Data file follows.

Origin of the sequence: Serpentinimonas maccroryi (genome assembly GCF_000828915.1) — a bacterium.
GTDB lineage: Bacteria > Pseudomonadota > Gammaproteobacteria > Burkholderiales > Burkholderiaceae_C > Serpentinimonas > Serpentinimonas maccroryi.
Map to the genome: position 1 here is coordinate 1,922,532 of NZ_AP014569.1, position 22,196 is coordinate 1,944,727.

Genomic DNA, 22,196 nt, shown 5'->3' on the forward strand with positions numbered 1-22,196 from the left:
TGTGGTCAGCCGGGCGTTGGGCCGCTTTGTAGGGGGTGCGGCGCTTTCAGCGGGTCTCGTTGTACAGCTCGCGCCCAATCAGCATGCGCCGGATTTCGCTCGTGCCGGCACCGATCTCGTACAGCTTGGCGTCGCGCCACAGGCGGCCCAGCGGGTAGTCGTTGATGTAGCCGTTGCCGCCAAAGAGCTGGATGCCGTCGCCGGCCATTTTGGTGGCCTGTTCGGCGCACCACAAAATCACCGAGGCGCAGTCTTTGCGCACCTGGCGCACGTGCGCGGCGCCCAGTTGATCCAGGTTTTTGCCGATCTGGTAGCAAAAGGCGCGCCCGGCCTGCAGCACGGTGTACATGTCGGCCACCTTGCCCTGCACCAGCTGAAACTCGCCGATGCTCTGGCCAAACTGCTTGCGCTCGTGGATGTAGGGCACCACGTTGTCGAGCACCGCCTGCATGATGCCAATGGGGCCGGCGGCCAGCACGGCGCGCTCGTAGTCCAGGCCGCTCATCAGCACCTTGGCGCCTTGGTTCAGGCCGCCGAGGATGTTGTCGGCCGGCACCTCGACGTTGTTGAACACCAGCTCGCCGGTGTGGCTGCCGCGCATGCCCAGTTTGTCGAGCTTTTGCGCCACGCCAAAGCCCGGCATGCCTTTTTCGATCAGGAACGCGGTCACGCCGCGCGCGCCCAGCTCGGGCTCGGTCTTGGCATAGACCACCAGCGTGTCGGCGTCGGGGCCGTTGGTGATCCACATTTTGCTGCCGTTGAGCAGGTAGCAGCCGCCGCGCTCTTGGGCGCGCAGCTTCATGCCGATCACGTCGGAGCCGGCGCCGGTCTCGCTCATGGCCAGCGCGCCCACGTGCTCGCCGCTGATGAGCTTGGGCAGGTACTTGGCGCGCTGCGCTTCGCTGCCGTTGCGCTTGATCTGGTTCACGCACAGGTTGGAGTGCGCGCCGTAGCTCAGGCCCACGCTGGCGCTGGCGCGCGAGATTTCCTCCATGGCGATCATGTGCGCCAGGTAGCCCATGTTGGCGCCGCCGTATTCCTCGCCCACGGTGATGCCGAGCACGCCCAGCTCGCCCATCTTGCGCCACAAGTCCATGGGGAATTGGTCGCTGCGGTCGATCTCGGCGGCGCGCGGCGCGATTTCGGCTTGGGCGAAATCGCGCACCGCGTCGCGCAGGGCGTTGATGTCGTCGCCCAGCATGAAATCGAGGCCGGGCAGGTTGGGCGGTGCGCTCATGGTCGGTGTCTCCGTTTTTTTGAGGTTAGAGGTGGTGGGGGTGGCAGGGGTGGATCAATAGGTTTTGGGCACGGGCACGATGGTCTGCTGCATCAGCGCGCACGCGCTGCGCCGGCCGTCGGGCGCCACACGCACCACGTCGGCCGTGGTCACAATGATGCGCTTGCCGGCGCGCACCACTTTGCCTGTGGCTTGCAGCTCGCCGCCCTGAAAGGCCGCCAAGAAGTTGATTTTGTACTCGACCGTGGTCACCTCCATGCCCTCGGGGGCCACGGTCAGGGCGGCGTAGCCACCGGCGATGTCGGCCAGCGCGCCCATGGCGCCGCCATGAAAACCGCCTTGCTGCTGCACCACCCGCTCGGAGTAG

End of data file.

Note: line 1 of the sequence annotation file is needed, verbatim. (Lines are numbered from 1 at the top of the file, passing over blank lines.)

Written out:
Origin of the sequence: Serpentinimonas maccroryi (genome assembly GCF_000828915.1) — a bacterium.